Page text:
The fact that the family is not just rich, but very very rich, shows in Real Estate in St. Moritz, sofas in the supposed value of villas in Monte Carlo and Ferrari F40s. Nevertheless, no one in the family has ever enough and they all fight to maintain their individual fortune: Aldo (Al Pacino) fights for the preservation of his life's work, Rodolfo (Jeremy Irons) for power over his son, Paolo (Jared Leto) for the recognition of his father, Patrizia for social advancement. Only Maurizio seems as if he is just drifting and remains strangely undefined in his motivation. However, it is he who ultimately takes the most shares off the table.
In this unchivalrous struggle, alliances within the family are important, but also fragile. So family ties break and get strengthened again, marriages are made, promises are sworn to "the Father, the son and the House of Gucci" and contracts are signed. The real coup, however, lies in a merger outside the family.
In this network of alliances, its twice as tough for Patrizia, not only because she is not a born Gucci, but also because she is the only woman in this patriarchal structure who plays any role at all. And she has fought hard for this role. She has always been driven by the desire to make her own Cinderella story come true.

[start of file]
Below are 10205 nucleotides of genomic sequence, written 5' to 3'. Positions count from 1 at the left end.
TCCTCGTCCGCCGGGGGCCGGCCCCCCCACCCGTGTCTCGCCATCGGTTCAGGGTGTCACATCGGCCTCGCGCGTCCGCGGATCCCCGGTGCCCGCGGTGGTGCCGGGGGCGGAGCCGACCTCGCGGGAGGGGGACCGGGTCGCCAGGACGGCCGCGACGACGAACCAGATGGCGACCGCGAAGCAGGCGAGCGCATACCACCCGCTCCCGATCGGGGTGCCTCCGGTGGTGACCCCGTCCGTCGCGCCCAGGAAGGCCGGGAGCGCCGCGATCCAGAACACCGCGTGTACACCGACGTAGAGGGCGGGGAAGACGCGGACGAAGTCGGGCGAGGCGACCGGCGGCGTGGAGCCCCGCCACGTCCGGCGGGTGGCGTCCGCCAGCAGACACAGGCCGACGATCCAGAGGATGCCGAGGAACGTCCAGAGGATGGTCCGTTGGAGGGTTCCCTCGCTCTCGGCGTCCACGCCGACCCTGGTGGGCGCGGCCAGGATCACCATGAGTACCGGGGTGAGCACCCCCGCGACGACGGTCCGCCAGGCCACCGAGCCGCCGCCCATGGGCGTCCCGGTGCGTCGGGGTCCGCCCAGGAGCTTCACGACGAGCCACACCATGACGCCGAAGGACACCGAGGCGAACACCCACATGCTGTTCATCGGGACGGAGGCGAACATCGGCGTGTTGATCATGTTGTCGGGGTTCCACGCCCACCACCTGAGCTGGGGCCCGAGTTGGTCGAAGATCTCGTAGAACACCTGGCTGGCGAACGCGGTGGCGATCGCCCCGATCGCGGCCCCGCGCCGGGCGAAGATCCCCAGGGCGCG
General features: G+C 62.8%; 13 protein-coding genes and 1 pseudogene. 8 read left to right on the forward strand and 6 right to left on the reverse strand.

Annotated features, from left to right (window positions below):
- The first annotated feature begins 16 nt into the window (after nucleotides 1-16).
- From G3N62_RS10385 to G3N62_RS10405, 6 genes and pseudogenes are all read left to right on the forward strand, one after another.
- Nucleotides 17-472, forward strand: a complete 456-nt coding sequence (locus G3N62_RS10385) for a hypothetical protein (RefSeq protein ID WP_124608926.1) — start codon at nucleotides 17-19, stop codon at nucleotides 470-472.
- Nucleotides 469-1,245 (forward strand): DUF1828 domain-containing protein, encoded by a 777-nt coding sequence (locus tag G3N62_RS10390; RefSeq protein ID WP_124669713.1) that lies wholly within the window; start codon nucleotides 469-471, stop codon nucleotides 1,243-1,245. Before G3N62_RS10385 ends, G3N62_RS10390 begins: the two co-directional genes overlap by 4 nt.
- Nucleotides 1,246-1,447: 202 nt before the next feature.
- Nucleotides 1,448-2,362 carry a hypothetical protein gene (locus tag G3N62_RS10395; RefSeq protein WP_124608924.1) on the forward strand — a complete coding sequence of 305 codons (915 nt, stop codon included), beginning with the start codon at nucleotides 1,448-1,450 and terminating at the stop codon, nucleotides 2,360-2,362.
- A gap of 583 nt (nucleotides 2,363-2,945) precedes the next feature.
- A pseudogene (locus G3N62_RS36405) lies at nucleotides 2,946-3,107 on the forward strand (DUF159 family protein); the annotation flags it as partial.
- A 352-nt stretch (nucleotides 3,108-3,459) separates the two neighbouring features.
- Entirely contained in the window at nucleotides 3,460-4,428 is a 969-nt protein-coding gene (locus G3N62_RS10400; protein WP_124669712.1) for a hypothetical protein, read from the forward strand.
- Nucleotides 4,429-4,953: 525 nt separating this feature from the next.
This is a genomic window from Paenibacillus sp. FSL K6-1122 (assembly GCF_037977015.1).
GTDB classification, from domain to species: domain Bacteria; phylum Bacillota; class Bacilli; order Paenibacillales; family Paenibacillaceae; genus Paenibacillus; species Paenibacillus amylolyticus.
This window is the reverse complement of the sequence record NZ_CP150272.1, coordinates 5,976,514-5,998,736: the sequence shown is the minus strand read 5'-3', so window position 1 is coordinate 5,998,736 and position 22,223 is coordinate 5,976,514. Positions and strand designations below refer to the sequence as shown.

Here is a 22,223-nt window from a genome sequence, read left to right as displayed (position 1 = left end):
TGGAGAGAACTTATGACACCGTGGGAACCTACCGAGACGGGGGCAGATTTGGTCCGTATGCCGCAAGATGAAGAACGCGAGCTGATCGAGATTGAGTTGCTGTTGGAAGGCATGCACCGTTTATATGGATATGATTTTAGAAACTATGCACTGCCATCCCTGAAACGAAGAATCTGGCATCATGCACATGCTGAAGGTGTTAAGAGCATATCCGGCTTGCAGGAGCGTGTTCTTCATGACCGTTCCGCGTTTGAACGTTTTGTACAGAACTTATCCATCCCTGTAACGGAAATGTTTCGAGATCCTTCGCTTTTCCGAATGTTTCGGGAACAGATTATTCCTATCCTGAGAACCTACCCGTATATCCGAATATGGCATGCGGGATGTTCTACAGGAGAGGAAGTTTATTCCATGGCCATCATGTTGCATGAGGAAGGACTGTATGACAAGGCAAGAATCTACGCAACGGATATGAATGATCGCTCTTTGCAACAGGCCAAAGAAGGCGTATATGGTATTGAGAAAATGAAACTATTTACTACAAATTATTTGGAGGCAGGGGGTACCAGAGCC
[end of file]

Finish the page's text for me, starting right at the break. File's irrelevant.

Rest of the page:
If she were a guy she would be a talented Mister Ripley or Chris Wilton - but since she is a girl she is just seen as a gold digger.
Another person who is not a born Gucci has also made it into the innermost part of the family and that is the patriarch's lawyer. This person is automatically trusted more, although he also tries to manipulate the family to his advantage. More interestingly, the two outsiders do not ally. On the contrary, they fear being discovered by the other for what they are - namely not born Gucci family members trying to fit in.
The pressure, the coldness and the inherent greed eventually become so great that the whole construct ends in a terrible crime. Whereby already far before also another family member is condemned because of a felony.
Although the film raises interesting topics for discussion and shows remarkable images here and there, it has many weaknesses. On the one hand, the fact that it is simply too long, and on the other hand, the even more obvious fact that it shows a clichéd image of Italian culture, which almost reaches the absurdities of the image of France in Emily in Paris.
This culminates in undoubtedly bad fake Italian accents, which even slip into British from time to time. With Jared Leto, one gets the impression that he embodies less a real persona than a well know gaming character hopping across the screen of a Game Boy Color.
The cartoonish quality, which does neither match the film's tonality nor theme, is all too often evident, such as in the impersonation (albeit very good) of Anna Wintour or when Lady Gaga's acting slips. Here, one can never be sure whether this is an expression of Patrizia's misplacement in the family or simply nonsense.
In summary, the film is a somewhat lengthy true crime adventure with a minimal touch of haute couture, in which Al Pacino and Adam Driver, who incidentally impresses with restraint and ambivalence, wander through the film set of a soap.